The invisible hand theory is a concept described by Adam Smith in the 18th century. It is widely accepted as a means to explain the forces of a free market, or “market forces”. “Market forces” are frequently invoked by opponents of any (or any significant) Government role in the economy, with the hypocritical exception of the use of public funds in ways that support their own businesses. Their position implicitly assumes that “market forces” are immune to or independent of active human intervention or public policies. These forces can supposedly miraculously solve all problems and resolve to the greatest good for the greatest number all conflicts or at least all commercial conflicts.
The advocates of the untrameled operation of “market forces” are implicitly claiming that conscious attempts by humans to direct these forces through laws or regulations are bound to be harmful. But all human actions may have positive as well as negative consequences. It is a strange argument that conscious actions or intervention directed at influencing “market forces” can only have negative and never positive consequences. After all opponents of laws or regulations that affect “market forces” are themselves trying to apply them (actively and even aggressively) in ways they believe are positive. In other words they are implicitly claiming that they are able to influence “market forces” positively, whereas other humans and organizations with opinions and/or goals and priorities that differ from theirs (even if partly overlapping) are unable to do so and should not stand in their way.
“Market forces” are applied by humans and by organizations created by humans. Therefore they are subject in their impact to the motivations and constraints that humans and human-made organizations experience as market actors. But laws, regulations, and societal values, as well as the beliefs and goals of individuals and organizations (profit-seeking and others) interact with each other and influence these motivations and constraints. Even if our ability to predict the combined effect of these influences on the outcomes produced by “market forces” is imperfect, and may be mistaken, abandoning any conscious or active attempt to achieve desirable outcomes is tantamount to accepting anarchy or “everyone for him and/or herself” as the guiding principle of our economy and even more broadly of our civilization.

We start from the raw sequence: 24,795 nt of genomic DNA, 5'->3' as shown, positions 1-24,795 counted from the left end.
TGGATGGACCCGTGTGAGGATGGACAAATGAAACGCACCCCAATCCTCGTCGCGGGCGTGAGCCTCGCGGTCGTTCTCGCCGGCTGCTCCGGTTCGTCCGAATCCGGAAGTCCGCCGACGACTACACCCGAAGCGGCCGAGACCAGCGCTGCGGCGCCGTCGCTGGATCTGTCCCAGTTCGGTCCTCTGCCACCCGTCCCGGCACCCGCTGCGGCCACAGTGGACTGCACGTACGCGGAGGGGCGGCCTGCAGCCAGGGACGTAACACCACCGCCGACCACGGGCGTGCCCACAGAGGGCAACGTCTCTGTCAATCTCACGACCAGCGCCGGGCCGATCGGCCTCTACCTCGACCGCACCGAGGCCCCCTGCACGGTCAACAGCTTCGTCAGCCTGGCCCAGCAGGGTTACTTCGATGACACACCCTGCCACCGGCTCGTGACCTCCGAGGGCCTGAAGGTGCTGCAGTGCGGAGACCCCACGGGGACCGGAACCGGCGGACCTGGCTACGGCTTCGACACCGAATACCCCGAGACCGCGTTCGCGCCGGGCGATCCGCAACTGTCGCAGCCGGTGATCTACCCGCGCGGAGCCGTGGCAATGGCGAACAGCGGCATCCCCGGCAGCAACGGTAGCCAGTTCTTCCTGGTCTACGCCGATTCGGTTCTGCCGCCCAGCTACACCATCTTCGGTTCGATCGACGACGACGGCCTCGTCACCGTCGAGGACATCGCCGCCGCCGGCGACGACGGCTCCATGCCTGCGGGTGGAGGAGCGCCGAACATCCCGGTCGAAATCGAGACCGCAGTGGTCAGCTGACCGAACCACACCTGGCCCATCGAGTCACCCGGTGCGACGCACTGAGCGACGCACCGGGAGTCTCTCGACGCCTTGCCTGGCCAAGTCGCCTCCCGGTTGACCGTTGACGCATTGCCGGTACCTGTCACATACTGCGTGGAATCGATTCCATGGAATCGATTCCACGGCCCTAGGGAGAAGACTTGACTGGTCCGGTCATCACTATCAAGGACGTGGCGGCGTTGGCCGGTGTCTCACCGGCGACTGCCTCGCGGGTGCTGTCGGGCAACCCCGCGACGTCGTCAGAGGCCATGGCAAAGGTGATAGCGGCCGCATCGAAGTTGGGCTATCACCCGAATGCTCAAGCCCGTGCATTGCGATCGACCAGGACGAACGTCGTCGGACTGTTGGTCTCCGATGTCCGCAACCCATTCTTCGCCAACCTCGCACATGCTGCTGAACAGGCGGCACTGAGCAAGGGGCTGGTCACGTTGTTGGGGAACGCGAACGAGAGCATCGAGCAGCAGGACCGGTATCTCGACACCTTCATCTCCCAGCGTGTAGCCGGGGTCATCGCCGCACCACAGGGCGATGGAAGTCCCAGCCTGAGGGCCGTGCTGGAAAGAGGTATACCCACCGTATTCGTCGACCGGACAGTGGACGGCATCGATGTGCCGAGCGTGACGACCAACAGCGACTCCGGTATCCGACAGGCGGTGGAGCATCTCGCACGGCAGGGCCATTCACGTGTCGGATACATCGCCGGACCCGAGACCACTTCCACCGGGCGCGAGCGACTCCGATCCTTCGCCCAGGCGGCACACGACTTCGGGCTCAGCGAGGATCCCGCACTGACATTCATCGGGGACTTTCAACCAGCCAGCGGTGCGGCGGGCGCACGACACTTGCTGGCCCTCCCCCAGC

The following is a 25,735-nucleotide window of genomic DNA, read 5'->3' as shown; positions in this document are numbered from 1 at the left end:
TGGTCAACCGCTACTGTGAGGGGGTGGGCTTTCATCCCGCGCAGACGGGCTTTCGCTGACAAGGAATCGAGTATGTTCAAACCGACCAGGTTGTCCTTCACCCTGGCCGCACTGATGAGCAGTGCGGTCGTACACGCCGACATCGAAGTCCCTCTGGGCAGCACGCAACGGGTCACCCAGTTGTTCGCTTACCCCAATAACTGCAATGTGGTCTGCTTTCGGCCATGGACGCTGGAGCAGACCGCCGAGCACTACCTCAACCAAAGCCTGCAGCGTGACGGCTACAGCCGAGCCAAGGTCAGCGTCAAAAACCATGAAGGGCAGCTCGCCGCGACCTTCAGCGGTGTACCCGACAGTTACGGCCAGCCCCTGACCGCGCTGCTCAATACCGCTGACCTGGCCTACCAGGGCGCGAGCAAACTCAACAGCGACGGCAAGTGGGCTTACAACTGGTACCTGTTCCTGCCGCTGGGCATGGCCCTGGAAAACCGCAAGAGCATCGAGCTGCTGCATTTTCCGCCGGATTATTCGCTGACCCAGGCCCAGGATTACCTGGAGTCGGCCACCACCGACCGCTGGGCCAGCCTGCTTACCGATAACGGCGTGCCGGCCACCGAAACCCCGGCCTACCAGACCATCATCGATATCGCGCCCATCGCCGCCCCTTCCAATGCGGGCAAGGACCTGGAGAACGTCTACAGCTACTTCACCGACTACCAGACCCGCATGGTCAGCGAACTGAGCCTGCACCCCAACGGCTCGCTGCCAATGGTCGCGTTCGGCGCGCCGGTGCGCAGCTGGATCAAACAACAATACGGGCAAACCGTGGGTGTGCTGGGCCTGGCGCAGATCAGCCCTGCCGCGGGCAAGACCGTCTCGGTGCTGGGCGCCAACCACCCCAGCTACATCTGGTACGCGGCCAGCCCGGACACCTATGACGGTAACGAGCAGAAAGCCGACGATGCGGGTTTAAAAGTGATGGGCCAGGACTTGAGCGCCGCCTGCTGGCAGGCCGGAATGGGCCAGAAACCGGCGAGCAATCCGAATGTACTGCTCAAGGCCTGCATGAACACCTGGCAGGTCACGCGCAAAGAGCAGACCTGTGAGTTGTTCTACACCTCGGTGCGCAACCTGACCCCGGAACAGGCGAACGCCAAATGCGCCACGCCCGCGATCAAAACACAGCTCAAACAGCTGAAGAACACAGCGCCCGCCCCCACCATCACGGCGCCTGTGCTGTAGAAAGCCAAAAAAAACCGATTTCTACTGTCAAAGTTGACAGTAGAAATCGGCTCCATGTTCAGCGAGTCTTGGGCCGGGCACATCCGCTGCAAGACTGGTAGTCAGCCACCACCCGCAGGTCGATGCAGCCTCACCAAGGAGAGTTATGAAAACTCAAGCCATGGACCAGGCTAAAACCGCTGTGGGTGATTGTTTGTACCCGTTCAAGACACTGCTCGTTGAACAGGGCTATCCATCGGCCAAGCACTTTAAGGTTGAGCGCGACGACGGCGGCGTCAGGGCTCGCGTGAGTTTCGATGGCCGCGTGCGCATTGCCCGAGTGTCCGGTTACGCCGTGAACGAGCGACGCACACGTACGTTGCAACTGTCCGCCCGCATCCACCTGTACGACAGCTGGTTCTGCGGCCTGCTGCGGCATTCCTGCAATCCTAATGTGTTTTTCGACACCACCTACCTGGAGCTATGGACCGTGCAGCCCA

The certainty that the perfect or the best is unattainable should not be a reason to abandon attempts to achieve the good and build the better. In the world of commerce or the market place, we can and should strive to influence or guide “market forces” along a path towards achieving the goals and fulfilling aspirations expressed in documents such as (but not limited to) the U.S. Constitution and the UN Declaration of Human Rights and not only those that fal within the fiduciary responsibilities and goals of profit-seeking businesses. The goals of these businesses are legitimate in their own right, but they do not constitute a complete set of the needs or desires of the members of a society nor do they cover all of their highest aspirations.
It is reasonable to argue that it is not the Government’s role, nor within its competence to pick specific winners (and therefore also losers) among competing companies, including decisions about market entries and sources of innovation. However it is reasonable to expect and hope that the Government will sustain an environment in which companies can succeed and fail on the basis of their success with the products and services they offer as perceived by customers who are in a position to choose freely which ones they prefer and adopt. The levers the Government has at its disposal (central and local) include its influence as a major purchaser (consumer) and a source of R&D funding for technology to fulfill its own missions (such as defense and health care), as well as its role in education, and its legislative and regulatory responsibility and authority..
In the telecommunications sector in particular acceptance of the idea that “market forces” are immune to human influence except in a negative sense means that choices and decisions that affect all of us will be left in the hands of a few large corporations such as AT&T, Verizon, and Comcast. These corporations left to their own devices will do whatever they want in their own interests, while they mislead us that they are uniquely or at least specially capable of fulfilling the purpose of “market forces”, and their decisions will automatically (or miraculously?) maximize the value these forces deliver to benefit all of us. According to their lobbying and propaganda we should accept the value and virtue of “market forces” as an unchallengeable article of faith. We should also accept that any significant efforts, e.g. via regulation, to restrict the freedom of action of these corporations or to oblige them to take into account goals that are not directly related to their aim of maximizing their profits are illegitimate (or unconstitutional in the U.S. polity) and are bound to cause harm and lead to less desirable outcomes for all of us.